Sara Jean

Sara Jean

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The Adventures of SJ & Cricket: Troy, Montana

Mission: Escape the city for one last breath of fresh air before the snow hinders our travels.

Result: A quick jaunt back to Troy, Montana, at a property we'd stayed at a year ago. Only this time we gave the Airbnb host's new cabin a try!

Troy, Montana is a mere 2.5 hours drive from Spokane, but feels like a world away. It's one of those little towns I always say I could see myself living in, although the locals would probably say I'm crazy. But I love those little villages. The ones nestled among the trees and mountains. The ones that pop up out of nowhere as you maneuver along empty highways. The ones with no stoplights and one gas station and maybe one grocery store. That's Troy. 

Our Airbnb was situated right on the banks of the Kootenai River. And it's raging this time of year. What a glorious sound to fall asleep to. For less than $60 a night (before booking and cleaning fees) we made ourselves at home in Wily Red's Cabin - complete with everything we needed and then some. Bunk beds. Stove top. Microwave. Sink. Toilet. Heat. Twinkle lights. And a magical ambiance sure to please the rustic traveler or the more whimsical.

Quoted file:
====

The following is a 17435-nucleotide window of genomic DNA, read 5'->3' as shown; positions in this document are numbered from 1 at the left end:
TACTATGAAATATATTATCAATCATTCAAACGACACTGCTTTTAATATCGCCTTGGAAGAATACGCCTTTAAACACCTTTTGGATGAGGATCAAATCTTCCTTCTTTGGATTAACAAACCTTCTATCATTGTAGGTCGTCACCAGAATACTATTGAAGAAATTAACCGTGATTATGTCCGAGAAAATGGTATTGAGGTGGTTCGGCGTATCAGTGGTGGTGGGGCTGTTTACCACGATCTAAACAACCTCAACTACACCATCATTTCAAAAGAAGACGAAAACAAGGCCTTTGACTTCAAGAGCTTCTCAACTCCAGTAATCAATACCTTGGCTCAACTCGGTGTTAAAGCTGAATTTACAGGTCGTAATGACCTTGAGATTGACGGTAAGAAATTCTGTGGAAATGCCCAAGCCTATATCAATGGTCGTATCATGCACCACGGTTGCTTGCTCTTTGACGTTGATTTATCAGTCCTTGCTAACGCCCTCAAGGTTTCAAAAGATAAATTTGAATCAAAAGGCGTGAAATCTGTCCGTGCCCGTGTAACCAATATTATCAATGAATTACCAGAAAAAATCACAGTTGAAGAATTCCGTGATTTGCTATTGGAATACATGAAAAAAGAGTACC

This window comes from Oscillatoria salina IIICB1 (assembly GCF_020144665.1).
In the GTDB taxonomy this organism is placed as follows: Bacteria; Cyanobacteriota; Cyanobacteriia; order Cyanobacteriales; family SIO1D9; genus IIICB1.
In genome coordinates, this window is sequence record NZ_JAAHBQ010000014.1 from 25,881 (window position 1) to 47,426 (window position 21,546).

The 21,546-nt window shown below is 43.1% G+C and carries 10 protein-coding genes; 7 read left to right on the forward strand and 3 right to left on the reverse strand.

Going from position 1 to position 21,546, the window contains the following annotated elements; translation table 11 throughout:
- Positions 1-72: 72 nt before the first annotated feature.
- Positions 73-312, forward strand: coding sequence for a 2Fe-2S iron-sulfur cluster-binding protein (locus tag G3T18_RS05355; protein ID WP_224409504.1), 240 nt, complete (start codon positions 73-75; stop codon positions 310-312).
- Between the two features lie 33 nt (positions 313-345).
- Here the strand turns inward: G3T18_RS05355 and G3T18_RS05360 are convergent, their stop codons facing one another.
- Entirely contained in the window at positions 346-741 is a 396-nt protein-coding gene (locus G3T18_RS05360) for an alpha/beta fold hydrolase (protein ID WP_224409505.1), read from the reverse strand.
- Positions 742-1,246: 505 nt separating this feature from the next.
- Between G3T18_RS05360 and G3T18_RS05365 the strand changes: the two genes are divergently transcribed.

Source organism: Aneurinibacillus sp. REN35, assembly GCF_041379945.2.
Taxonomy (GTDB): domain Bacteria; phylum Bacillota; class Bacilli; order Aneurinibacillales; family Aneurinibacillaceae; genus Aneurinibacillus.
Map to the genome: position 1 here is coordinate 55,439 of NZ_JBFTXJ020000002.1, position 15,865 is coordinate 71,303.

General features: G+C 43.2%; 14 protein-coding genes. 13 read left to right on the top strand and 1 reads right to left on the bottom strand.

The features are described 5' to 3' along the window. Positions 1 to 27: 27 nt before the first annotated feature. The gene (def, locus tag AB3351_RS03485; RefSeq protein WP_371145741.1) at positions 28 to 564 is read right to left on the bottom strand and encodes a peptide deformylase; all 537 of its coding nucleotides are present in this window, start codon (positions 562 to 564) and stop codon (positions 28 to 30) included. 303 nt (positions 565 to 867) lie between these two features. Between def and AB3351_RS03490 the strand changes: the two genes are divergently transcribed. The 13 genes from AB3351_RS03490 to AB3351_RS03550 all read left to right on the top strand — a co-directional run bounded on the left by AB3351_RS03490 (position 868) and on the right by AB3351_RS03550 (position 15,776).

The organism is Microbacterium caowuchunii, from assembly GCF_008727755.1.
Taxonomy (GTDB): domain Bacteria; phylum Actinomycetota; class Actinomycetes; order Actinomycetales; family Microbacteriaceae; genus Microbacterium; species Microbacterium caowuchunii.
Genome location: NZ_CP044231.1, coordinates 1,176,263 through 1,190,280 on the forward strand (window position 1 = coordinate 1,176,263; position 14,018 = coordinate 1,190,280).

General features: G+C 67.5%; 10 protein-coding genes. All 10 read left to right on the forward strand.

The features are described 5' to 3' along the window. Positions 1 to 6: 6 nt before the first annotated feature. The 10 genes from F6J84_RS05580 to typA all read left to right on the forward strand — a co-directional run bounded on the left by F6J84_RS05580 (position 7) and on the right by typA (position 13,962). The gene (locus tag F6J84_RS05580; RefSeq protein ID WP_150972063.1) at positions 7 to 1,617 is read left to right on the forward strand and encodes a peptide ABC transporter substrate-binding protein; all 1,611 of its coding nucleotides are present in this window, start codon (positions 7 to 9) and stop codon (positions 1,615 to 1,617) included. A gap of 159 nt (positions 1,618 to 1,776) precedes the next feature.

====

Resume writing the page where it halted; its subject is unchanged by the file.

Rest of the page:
Apparently my rustic whimsy invited a guest in my absence. My host writing me to tell me a bald eagle has made himself at home on the deck of the cabin we stayed in. I like to think I left a little magic in my wake. 

Check out the photos below!

Book the Airbnb HERE (check out ALL of Tish's cabins while you're there). 

The next day was all for exploring! Just a few miles up the road from our cabin you find Kootenai Falls and the swinging bridge. The falls are one of the largest free-flowing waterfalls in the PNW, dropping 90-feet in less than a mile with such force you can't help but feel the surge of power rocking through the canyon walls. The area is quite sacred - once being home to the Kootenai Indians and is known as a ground full of spiritual forces. 

The dirt trail to the falls meanders through the cedars and has plenty of places to stop for a photo op or for a snack. It passes over an enclosed pedestrian bridge to cross the railroad tracks (side note - dogs may struggle on the steps leading up to the bridge due to the large tracking gaps. I had to carry prepared for a larger dog). Once across you can go left to the swinging bridge or right to the falls. Both trails are less than a mile. Crossing the swinging bridge may not be for everyone and only five people are allowed on the bridge at a time...I honestly wouldn't recommend more than two! Tell you what, though, it's worth the adrenaline rush. Ask my pup! She acted like she'd won the lotto after making it to the other side! 

More photos below!

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